Integrating Global Games in the Elementary Physical Education Curriculum

Article excerpt

Integrating physical education with other academic subjects has been a dimension of the physical education curriculum for years, and is intended to help increase physical activity and cognition (Hatch & Smith, 2004). Although physical education integration is not a groundbreaking idea, the amount of recent articles and research suggest a renewed curiosity with its application (Altman & Lehr, 2003; Brock & Campbell, 2001; Buchanan, Howard, Martin, Williams, Childress, Bedsole, & Ferry, 2002; Hastie & Martin, 2006; Jehue & Carlisle, 2000; Kahan, 1998; Lozon, 1997; Placek & O'Sullivan, 1997). Furthermore, one might argue that physical education and its application of skilled movement cannot be separated from the academic curriculum and has always been an integral part of teaching.

The first physical educator was the parent who taught his son how to throw, to jump, and to climb, or in company with others instructed him in the standards of the group to which he belonged. The initiations of youth as a part of the introduction to responsible manhood and womanhood, and social standards, or standard ways of behavior have always been taught by the elders to the young. Through the two lines of effort flow the source and purpose of physical education: to train the intelligence, to develop the organic systems, to master certain fundamental skills inherent in the individual's nature under the force of the social requirements, and to shape the young to understand, interpret, and uphold the standards of conduct approved by the group. (Williams, 1948, p. 3)

Integrated curricula are well situated to facilitate multicultural and global education. Pohan (2000) suggests that teachers thread multicultural content into all areas of their teaching, moving it from "a 'curriculum' to view it as 'a philosophical approach to teaching'" (p. 24). Providing opportunities for children to take the perspective of those from other cultures broadens the lens through which they view the world.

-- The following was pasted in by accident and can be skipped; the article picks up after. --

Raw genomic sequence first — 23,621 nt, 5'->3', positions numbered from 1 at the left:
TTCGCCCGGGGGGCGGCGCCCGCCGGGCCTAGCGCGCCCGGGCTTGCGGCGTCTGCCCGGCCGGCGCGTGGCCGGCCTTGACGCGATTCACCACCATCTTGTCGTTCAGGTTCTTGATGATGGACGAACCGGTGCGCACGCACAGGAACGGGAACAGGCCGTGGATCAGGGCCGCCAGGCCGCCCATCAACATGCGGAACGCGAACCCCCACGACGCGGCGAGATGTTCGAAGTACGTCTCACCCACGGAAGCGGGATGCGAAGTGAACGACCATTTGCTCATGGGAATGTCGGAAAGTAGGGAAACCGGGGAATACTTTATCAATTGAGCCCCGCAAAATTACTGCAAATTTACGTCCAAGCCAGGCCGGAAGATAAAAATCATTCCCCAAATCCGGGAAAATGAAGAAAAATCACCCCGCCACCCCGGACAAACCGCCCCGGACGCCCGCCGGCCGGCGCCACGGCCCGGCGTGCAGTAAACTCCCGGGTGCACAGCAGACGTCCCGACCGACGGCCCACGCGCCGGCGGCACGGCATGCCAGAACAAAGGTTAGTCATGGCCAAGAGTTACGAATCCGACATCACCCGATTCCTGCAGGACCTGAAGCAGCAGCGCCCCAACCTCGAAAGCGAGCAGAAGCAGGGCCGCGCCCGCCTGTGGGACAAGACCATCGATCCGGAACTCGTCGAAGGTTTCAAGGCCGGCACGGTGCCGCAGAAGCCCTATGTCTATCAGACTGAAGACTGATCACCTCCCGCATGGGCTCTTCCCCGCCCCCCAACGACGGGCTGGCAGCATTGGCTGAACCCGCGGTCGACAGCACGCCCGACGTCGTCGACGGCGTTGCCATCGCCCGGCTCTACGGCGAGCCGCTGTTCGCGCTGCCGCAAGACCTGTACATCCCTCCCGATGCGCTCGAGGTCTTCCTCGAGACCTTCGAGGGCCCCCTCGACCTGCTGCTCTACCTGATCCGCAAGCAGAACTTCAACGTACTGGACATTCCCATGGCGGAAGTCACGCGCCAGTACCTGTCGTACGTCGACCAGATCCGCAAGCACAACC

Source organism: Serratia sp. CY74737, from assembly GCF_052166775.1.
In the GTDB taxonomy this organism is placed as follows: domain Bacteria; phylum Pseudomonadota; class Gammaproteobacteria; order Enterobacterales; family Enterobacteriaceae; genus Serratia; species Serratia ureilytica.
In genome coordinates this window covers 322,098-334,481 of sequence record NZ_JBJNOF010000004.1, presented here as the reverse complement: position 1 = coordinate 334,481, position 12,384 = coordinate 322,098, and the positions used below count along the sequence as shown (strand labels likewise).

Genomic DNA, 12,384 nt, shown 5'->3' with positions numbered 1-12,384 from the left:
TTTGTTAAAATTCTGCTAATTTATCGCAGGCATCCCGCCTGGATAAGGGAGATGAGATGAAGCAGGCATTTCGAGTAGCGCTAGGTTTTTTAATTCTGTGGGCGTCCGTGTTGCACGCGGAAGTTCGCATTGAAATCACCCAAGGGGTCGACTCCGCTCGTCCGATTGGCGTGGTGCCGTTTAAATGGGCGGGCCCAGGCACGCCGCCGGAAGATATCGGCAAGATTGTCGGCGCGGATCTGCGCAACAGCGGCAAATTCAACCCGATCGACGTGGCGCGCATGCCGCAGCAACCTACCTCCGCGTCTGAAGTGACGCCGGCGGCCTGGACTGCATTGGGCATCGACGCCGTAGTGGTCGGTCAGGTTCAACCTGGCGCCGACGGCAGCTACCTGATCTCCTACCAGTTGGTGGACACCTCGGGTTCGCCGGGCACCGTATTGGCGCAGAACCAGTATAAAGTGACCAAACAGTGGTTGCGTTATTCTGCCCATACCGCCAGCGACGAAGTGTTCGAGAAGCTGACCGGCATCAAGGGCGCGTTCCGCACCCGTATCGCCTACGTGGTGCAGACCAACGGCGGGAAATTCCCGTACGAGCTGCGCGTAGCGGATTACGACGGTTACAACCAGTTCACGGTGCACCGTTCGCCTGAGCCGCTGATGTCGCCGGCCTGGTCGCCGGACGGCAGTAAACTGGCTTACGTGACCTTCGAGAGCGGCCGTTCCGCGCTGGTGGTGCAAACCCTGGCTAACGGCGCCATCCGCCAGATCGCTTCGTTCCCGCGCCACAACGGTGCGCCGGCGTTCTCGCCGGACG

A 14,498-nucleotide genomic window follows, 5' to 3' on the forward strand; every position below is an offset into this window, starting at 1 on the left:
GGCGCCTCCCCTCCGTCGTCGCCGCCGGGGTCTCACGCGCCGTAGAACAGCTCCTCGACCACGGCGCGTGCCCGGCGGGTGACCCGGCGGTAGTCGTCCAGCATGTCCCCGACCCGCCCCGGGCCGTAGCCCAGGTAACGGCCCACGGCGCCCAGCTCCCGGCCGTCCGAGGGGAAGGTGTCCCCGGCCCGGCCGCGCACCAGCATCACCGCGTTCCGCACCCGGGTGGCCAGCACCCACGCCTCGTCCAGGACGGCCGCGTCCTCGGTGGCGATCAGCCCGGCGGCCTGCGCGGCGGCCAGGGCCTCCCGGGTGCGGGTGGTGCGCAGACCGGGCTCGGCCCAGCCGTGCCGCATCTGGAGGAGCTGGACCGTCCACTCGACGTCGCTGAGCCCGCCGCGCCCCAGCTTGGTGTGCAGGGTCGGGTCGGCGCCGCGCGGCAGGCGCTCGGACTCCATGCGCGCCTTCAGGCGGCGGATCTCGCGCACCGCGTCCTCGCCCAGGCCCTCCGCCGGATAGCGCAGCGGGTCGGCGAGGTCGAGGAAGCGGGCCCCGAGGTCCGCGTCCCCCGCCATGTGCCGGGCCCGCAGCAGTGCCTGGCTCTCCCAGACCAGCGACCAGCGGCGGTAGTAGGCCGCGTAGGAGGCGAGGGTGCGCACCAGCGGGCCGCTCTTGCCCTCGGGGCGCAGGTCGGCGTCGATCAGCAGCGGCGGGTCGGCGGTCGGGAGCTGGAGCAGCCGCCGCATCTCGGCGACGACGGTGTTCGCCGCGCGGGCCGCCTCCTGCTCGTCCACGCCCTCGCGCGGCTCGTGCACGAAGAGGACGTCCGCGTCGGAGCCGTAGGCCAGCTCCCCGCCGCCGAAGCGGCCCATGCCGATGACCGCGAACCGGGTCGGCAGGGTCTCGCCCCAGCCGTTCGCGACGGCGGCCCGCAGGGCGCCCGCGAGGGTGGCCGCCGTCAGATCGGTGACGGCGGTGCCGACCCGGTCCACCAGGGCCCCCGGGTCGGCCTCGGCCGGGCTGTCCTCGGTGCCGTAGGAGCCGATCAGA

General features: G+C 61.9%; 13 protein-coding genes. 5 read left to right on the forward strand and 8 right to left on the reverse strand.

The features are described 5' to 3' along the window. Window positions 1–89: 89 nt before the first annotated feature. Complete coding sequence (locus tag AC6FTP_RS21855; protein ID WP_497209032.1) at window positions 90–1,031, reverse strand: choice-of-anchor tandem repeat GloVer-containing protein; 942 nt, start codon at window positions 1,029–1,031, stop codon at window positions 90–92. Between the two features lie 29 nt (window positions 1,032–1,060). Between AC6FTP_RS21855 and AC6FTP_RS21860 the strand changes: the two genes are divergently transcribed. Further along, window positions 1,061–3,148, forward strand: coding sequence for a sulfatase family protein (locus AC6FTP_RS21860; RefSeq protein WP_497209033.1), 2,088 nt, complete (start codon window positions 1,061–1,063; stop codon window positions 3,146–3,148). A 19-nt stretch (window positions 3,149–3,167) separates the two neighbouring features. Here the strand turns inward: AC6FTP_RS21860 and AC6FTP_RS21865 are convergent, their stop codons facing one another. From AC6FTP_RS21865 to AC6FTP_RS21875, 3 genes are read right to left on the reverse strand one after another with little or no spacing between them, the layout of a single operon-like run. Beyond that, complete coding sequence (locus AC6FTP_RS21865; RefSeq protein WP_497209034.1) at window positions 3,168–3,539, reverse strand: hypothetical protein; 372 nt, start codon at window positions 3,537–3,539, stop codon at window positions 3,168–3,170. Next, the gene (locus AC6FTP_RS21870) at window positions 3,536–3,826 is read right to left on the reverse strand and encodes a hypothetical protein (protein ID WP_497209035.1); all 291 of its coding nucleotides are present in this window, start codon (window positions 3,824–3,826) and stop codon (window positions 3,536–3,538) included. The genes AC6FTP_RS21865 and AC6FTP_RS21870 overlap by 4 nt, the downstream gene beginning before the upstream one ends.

Some scholars recommend extending multicultural education by teaching "global" education. For instance:

A global education takes traditional multicultural education a step furthen. While multieultural education studies the world in the child's local community, global education locates the child and his particular community within the world. But both promote the idea of interdependence through cooperative experiences by living in a global community. (Swiniarski, 2006, p. 36)

Children are regularly asked to make real world connections with the information they learn in school. For instance, if a child wanted to build a tree house, save money for a toy, or follow a recipe correctly, he or she would need to be able to make certain mathematical calculations outside of the classroom. Indeed, this is true for other content areas such as science, language arts, and reading. When children see the conceptual connections to real world experiences, they are more likely to perceive the content as meaningful and relevant. Integrated curricula facilitate those connections.

The Global Games curriculum introduced in this article is a physical education model that marries global education and integrated curricula through the teaching of traditional games from each continent, along with recommendations for all content areas. Physical educators are encouraged to use the matrix (Table 1) to provide reference to culture and other content areas. When collaborating with classroom teachers, the Global Games becomes a school-wide curriculum.

Integrated Units for Elementary PE

Global education units are great motivators for activity in elementary physical education because they can bring freshness and excitement to a physical education program. Additionally, children are provided with the opportunity to learn just how much physical education interacts with the other academic subjects that they study. …